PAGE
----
In the classroom, there were some pretty touch and go times, times where all of us at one point or another came close to walking out and giving up. There were also funny times, like when it took about 15 minutes to have a simple conversation that would normally take 2 minutes in your native language. I would get halfway through the sentence, “My parents moved houses this week” and would realize that I didn’t know the verb for ‘move’…which would then lead to lots of fumbling around my head trying to find a similar Italian word that could kind of mean the same thing. Natasha and I would have to psyche each other up to ask a question as we were supposed to speak Italian all the time in the classroom – therefore trying to compose the question in your head was like trying to climb one of those rope ladders at the carnival – the kind that would swivel around and flip you upside down and off before you knew it. Sure, it looked easy…but you had about a 10% chance of being successful and reaching the prize. Natasha and I would give each other encouraging words, and eventually between the two of us, we’d get out the question we wanted to ask – but it wasn’t pretty.
One of my favorite days was when I could tell that Natasha wanted to ask a question, she was thinking about it really hard – trying to put it together in her head before she said it aloud…instead of asking the question, she said to our teacher, “I have a question, and it’s hurting.” I felt her pain across the table….as I laughed at her!
One of my crowing moments happened outside the classroom. Italy is filled with graffiti – like many large cities, however it bugged me that I didn’t understand any of it. However, after 3 weeks of classes, I was riding a public bus and was looking at the foreign graffiti and I all of a sudden realized what it meant! It was a revelation – the jumbled letters all of a sudden made sense. I felt as if I just discovered penicillin…I was intelligent…I felt accomplished. Scribbled on the bus window was “Giuseppe e un figlio da putana” – which translated into Giuseppe being called a son of a bitch. When the lightbulb went off in my head – I was so proud of myself I felt like I would burst!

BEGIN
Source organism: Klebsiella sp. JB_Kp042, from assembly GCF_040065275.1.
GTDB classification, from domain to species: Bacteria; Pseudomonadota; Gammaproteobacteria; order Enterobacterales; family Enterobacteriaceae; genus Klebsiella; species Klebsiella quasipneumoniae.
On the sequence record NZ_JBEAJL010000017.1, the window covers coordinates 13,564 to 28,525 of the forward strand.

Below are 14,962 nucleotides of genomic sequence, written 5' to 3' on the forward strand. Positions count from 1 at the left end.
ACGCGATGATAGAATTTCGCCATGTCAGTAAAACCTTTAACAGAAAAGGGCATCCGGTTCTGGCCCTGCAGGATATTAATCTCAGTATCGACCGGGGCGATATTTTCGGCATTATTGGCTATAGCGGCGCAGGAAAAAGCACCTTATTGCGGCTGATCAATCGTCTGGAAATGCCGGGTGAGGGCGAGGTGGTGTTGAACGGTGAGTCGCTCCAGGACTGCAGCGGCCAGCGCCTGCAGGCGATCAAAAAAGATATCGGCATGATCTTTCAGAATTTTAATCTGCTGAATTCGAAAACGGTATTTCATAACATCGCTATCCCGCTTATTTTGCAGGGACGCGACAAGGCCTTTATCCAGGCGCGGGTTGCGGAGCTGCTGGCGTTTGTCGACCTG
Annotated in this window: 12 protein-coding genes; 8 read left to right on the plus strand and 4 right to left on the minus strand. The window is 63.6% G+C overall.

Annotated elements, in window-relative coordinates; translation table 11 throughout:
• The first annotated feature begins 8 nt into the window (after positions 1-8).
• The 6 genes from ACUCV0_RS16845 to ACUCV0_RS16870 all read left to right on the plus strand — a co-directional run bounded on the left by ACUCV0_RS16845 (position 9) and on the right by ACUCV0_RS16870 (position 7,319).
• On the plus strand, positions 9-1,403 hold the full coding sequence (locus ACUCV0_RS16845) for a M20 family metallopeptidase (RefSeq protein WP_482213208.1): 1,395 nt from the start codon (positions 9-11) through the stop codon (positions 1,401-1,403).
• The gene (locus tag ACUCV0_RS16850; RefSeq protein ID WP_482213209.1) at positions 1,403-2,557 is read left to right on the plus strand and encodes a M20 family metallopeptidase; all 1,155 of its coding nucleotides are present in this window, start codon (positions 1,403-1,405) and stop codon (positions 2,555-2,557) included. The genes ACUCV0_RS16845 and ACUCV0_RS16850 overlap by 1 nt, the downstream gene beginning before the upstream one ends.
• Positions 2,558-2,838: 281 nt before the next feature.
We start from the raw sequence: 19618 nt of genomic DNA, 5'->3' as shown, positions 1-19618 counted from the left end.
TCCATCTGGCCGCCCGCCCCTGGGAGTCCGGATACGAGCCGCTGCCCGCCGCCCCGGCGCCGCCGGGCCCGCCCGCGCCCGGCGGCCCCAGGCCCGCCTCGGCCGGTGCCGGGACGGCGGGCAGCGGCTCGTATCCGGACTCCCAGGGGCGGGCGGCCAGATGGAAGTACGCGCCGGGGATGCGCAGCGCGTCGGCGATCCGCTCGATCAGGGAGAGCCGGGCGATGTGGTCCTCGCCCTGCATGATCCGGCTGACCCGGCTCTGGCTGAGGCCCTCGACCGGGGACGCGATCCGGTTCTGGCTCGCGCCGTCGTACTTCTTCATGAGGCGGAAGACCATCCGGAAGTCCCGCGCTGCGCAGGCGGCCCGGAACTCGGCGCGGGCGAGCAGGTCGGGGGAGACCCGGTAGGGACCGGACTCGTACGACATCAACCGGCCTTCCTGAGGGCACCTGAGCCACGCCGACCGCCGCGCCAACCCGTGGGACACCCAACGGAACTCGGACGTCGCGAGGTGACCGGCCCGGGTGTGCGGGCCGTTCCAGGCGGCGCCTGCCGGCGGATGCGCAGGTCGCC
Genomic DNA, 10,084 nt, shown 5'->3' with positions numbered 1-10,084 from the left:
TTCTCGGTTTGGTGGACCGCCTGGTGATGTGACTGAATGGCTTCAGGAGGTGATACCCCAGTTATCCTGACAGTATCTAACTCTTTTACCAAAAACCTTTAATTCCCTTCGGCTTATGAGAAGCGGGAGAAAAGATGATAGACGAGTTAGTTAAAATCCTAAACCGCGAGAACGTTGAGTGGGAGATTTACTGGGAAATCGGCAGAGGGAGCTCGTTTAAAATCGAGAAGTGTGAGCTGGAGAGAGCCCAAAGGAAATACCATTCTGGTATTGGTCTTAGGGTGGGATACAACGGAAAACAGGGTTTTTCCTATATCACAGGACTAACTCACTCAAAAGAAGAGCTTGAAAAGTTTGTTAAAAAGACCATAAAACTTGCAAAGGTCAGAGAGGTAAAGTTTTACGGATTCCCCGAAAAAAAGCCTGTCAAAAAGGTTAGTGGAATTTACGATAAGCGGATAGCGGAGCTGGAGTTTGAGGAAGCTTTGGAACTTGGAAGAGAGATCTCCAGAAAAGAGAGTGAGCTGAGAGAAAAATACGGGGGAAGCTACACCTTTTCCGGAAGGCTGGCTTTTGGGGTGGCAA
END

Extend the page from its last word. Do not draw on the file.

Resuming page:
Of course – there is my favorite word – il toppo…meaning mouse. It has a special place in my heart. It was the first word that I totally wrote off as not having to know and then found myself needing to use it a few days later. It just goes to show you…you always have to be prepared. Natasha refused to learn the word for squirrel…she said that they didn’t have squirrels in Australia…I told her to learn it anyway. She basically refused and said, “what if you had to learn the word for kangaroo or koala?” Ok…point taken.
Photo: Me studying flash cards in the classroom
One of my other favorite words is i rotoli. We were discussing in class one day the new spare tire that I seemed to be carrying around my middle – and the teacher said it was called ‘i rotoli’. I asked her if she was being serious…she said yes – that’s what they call it! I said that my rotoli was made of pasta and cream…she just laughed.
All in all, I’m glad I learned more of the language – did I accomplish exactly what I wanted to? No…but I had fun, and I know more than I ever did. I can add another diploma to my wall as I did complete 4 weeks without giving up…which was accomplishment enough for me!
By Natasha June 4, 2007 - 5:18 am
I have just spend the last 10 mins laughing like a goon at school! I love it!nrnrYou did however, nearly make me cry too, with the families in Italy! Thanks for the kind words.nrnrBe good.nrCiaonrTash